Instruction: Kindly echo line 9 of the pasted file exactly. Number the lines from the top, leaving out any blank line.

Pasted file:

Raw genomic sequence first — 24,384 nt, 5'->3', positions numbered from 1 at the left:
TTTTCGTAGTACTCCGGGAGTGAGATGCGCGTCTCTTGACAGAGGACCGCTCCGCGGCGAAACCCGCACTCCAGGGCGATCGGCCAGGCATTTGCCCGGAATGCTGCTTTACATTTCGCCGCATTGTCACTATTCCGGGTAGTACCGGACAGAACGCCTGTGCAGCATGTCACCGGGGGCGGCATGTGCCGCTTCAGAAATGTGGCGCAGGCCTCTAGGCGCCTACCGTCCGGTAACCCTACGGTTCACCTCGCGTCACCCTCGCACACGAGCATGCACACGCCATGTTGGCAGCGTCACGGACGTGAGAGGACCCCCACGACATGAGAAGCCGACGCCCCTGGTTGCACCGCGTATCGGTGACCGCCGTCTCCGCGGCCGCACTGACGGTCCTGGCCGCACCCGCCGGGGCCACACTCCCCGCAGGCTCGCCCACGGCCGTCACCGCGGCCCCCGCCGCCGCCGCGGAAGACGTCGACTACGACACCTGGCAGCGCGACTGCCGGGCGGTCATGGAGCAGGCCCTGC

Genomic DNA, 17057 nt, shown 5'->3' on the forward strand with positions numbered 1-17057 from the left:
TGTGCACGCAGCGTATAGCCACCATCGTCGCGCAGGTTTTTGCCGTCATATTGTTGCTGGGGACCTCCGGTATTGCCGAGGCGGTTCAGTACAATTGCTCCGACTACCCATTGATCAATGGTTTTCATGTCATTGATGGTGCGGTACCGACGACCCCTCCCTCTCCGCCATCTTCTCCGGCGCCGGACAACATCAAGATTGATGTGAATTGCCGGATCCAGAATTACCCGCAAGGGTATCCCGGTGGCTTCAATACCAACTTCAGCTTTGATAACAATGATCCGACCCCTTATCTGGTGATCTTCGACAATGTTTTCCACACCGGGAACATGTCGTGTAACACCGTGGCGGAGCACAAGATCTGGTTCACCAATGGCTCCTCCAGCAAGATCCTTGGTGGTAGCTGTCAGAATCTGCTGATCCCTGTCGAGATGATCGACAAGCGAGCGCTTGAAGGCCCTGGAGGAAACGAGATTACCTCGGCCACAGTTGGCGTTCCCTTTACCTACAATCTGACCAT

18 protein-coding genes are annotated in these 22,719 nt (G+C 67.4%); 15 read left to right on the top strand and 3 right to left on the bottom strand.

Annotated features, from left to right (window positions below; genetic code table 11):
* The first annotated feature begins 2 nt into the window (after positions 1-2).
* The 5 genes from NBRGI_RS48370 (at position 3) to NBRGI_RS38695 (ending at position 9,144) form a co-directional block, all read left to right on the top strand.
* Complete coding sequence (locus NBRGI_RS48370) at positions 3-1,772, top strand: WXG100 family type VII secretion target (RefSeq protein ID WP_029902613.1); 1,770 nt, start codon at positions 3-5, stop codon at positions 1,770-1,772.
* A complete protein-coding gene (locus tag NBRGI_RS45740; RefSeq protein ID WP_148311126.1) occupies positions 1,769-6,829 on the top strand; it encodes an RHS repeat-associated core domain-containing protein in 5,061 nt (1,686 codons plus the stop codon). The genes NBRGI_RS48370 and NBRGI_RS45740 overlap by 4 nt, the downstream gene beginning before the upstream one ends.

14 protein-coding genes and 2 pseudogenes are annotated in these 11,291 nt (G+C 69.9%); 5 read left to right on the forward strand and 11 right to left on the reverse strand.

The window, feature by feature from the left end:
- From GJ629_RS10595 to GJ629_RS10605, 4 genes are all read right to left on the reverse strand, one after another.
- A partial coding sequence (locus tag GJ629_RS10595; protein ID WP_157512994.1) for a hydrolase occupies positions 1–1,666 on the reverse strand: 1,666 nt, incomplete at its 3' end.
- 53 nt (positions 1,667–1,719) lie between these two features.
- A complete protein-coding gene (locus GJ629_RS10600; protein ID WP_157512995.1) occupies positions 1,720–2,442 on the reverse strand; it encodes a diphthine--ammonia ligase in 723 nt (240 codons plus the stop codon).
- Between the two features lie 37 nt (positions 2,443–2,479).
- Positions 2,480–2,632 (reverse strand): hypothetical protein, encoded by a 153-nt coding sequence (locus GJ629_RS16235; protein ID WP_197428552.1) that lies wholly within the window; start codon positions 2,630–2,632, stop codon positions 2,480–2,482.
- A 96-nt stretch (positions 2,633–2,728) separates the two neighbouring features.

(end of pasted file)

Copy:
* Complete coding sequence (locus NBRGI_RS48370) at positions 3-1,772, top strand: WXG100 family type VII secretion target (RefSeq protein ID WP_029902613.1); 1,770 nt, start codon at positions 3-5, stop codon at positions 1,770-1,772.